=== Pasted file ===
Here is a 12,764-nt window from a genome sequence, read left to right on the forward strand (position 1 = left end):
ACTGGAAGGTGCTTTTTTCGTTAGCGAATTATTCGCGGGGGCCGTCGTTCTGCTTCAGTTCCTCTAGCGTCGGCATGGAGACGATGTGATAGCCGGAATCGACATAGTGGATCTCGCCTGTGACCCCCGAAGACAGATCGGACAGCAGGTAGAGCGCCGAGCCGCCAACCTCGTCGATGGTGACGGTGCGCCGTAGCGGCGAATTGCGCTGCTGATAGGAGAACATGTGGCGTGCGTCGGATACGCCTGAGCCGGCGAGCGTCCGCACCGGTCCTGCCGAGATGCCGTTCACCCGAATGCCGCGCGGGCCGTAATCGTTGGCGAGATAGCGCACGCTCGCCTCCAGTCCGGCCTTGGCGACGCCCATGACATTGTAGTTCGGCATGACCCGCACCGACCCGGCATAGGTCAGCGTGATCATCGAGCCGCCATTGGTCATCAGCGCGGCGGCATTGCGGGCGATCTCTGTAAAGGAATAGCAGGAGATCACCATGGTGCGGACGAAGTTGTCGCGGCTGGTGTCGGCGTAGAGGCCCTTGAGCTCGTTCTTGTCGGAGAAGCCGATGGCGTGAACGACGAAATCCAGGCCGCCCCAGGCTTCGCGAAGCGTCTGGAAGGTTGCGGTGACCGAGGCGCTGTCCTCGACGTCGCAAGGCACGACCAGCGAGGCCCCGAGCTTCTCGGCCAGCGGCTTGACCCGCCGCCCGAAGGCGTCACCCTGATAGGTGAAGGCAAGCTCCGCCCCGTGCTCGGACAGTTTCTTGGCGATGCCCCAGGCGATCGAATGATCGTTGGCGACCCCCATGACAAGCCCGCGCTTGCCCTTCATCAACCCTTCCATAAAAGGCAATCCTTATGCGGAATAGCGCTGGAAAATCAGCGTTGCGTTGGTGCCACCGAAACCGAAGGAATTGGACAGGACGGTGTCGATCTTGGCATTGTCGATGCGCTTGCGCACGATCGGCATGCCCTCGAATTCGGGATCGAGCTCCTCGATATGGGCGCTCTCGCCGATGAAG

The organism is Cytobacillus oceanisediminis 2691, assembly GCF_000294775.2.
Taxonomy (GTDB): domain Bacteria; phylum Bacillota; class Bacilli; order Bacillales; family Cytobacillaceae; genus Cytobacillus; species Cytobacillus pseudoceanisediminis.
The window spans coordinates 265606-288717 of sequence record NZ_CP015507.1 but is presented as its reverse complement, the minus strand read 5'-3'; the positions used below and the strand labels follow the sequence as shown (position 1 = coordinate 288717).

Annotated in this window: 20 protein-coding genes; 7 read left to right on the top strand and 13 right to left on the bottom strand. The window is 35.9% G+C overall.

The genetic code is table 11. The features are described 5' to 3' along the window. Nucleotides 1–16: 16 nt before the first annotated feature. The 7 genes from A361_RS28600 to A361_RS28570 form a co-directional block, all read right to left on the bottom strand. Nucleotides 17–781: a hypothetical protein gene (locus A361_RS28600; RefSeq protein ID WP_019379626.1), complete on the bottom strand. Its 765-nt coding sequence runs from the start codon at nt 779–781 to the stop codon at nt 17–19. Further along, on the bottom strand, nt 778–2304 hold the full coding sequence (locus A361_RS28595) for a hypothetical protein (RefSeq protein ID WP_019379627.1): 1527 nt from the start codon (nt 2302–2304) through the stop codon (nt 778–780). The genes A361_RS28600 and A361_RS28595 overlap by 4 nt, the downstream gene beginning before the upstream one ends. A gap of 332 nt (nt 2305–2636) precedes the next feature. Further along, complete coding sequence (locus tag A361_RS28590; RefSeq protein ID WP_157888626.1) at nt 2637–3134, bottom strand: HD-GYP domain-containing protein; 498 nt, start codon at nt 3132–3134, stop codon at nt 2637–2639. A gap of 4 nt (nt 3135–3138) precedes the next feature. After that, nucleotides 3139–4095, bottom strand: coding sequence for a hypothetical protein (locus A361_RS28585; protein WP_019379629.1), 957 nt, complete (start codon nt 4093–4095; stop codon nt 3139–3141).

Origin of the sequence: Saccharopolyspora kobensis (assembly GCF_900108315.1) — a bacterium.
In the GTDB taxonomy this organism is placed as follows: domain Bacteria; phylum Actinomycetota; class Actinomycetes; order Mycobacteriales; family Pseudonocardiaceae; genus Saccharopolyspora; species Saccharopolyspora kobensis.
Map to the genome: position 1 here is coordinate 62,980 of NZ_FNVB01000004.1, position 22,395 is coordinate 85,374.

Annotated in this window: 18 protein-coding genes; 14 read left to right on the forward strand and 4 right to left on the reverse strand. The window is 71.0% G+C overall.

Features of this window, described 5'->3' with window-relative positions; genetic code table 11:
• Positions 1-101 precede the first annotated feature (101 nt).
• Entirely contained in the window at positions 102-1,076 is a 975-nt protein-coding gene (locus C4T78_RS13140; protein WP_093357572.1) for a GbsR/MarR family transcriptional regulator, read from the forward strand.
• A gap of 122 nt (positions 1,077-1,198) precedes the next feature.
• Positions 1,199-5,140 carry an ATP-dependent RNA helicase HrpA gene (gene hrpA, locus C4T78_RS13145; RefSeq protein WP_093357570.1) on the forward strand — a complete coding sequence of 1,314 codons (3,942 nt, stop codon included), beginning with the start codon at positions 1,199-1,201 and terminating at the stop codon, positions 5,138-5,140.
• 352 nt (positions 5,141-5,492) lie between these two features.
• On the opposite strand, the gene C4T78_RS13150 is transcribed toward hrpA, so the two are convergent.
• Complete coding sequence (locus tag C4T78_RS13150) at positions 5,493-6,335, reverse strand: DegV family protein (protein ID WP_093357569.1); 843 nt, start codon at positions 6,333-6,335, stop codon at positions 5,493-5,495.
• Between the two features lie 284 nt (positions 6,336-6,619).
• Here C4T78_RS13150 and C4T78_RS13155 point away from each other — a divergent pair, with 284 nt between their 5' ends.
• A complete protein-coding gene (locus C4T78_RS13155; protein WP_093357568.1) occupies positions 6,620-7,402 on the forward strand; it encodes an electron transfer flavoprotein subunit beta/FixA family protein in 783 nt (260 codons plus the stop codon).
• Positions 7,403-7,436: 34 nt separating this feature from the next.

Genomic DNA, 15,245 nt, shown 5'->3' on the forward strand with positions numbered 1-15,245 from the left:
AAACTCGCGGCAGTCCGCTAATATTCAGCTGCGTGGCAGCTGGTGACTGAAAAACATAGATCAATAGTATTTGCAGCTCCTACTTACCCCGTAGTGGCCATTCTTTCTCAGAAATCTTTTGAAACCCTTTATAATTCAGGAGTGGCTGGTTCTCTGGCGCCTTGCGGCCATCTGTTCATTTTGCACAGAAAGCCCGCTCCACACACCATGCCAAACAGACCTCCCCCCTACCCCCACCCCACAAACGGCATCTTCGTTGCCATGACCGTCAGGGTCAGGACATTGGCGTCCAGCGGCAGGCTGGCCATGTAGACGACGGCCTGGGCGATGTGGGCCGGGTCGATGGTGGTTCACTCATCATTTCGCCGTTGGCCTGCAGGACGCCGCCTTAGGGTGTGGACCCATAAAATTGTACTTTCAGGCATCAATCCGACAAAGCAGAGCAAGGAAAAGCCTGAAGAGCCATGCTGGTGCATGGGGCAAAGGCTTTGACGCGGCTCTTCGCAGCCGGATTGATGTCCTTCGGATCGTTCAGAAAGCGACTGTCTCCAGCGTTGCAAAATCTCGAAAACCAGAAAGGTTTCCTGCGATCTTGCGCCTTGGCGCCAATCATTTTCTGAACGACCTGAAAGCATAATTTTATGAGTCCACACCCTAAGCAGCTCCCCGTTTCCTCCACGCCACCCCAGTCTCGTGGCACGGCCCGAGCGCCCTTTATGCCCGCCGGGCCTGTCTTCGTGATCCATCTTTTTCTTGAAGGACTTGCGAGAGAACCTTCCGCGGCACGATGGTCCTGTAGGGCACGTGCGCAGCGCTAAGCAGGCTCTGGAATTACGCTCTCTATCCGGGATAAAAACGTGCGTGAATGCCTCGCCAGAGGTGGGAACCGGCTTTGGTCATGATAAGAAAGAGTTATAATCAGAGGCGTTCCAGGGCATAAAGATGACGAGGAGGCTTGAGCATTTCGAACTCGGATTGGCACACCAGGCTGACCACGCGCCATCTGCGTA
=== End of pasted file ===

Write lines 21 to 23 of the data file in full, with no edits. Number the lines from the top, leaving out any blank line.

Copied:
• Here C4T78_RS13150 and C4T78_RS13155 point away from each other — a divergent pair, with 284 nt between their 5' ends.
• A complete protein-coding gene (locus C4T78_RS13155; protein WP_093357568.1) occupies positions 6,620-7,402 on the forward strand; it encodes an electron transfer flavoprotein subunit beta/FixA family protein in 783 nt (260 codons plus the stop codon).
• Positions 7,403-7,436: 34 nt separating this feature from the next.